[CORRECTION ADDED BELOW]
I attended another meeting of the Special Commission on Pension Reform this week and was entertained, as always.
– The representative from the Auditor’s office had his delicate sensitivities hurt by the chair’s statement that if anyone wanted to defend termination pensions, they should be prepared to do so at the meeting.
– PERAC Commissioner Joe Connarton crudely mocked the Vice Chair of the Commission Peter Diamond (a professor at MIT with some experience in the topic). The irony of the situation was that Diamond was trying to make room in the discussion for a proposal from one of the state’s labor unions.
– The Chair of the Commission Alicia Munnell repeatedly referred to Kyle Cheney, a journalist with State House News Service, as “some blogger”.
[CORRECTION: A reliable source informs that my comment above is unfair to Mr. Cheney and possibly Ms. Munnell. Apparently, Ms. Munnell was referring to a post from my esteemed colleague, Liam Day, which contained a quote from Mr. Cheney’s article. Sorry about the error. ]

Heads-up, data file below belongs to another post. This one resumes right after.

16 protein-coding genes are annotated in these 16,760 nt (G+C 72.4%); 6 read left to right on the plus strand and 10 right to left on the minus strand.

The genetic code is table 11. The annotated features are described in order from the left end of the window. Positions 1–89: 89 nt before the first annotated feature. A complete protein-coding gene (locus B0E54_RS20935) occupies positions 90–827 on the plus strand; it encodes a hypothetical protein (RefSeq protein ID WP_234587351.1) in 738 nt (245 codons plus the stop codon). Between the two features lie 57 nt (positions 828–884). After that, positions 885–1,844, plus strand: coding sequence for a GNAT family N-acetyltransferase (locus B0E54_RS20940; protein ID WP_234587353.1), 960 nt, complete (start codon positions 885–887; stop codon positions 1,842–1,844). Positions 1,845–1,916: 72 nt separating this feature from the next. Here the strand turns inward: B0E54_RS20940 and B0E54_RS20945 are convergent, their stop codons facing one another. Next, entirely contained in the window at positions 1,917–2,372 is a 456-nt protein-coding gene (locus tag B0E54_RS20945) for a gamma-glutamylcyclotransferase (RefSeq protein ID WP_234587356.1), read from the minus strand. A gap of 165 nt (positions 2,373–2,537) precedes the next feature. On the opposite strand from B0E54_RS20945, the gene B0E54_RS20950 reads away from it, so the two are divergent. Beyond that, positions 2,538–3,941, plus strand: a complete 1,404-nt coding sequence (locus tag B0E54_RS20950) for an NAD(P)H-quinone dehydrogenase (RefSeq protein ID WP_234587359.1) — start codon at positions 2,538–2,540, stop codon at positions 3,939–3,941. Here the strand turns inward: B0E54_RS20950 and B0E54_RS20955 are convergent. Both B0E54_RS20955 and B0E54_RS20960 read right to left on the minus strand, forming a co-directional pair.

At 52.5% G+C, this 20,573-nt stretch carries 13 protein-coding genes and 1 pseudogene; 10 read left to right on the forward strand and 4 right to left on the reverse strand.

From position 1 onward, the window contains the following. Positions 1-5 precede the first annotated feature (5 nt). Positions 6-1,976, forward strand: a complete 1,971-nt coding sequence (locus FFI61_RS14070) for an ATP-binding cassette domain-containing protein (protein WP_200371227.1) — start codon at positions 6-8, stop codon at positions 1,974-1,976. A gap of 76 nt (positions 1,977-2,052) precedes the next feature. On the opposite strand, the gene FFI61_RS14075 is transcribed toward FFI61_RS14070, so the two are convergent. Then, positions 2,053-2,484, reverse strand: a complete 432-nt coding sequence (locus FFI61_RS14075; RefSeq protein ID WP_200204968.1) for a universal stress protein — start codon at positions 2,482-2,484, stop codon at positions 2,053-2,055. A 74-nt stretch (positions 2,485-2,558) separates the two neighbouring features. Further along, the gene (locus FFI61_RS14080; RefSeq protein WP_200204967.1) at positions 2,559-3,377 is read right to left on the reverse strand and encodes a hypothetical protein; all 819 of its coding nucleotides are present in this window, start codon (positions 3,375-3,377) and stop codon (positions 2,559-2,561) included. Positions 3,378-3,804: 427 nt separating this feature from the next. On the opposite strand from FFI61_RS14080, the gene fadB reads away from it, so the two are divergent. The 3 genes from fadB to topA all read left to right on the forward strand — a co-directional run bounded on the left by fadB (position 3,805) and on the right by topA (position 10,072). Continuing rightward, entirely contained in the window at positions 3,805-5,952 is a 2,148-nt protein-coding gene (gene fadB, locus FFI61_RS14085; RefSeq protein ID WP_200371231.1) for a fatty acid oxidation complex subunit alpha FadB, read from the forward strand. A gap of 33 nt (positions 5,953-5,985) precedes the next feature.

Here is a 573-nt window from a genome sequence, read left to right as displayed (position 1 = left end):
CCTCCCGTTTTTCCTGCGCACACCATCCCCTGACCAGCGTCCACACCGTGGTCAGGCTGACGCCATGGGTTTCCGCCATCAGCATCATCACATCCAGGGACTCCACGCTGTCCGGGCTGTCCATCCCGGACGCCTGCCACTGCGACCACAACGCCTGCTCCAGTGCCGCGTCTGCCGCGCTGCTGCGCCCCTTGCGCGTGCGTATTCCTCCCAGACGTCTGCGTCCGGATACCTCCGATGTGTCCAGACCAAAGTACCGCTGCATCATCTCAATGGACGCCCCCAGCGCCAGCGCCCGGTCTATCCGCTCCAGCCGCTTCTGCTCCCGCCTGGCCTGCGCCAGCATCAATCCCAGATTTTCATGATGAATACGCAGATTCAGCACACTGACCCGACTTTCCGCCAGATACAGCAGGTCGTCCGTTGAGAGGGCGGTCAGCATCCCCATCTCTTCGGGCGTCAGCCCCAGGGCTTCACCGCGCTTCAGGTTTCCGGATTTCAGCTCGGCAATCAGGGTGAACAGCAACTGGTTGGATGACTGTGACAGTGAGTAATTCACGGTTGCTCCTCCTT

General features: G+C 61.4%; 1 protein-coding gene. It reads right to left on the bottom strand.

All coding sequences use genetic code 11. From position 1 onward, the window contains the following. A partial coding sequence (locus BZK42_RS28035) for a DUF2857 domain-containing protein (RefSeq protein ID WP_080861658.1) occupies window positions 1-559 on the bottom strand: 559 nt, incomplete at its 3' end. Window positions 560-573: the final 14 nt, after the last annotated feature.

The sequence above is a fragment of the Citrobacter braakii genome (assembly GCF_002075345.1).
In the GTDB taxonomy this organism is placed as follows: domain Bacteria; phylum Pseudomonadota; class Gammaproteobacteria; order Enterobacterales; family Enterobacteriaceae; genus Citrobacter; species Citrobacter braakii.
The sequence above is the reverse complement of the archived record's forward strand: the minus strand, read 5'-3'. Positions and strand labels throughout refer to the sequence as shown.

– Once again, the tenor of the discussion was reluctant and halting. Most everyone seemed interested in not concluding anything (even an interim report that contained ‘nothing’ was rejected) and pointing out the difficult questions around each piece of reform.
– My colleague, who has several years experience in state government (in another state), said he had never seen anything like it.
But the most interesting part of the meeting for me was a series of statements by Ralph White, head of MassRetirees. We’ve butted heads in the past, particularly over last year’s attempt to increase the COLA base (see link for our tortured take on the issue).
Mr. White walked the Commission through the history of the COLA (cost of living increase). He noted that “we recognize now is not the time for a COLA increase….we are not going to get a COLA this year or next year”.
I was particularly impressed by his repeated insistence that any increase in the COLA (or other pension benefits) “was going to be a problem for older cities”.
Given the tenor of the discussion, which included the House chair of the public service committee musing (again) that the Commission should not stick to a cost-neutral position, Mr. White’s statement was a welcome dose of fiscal and political reality.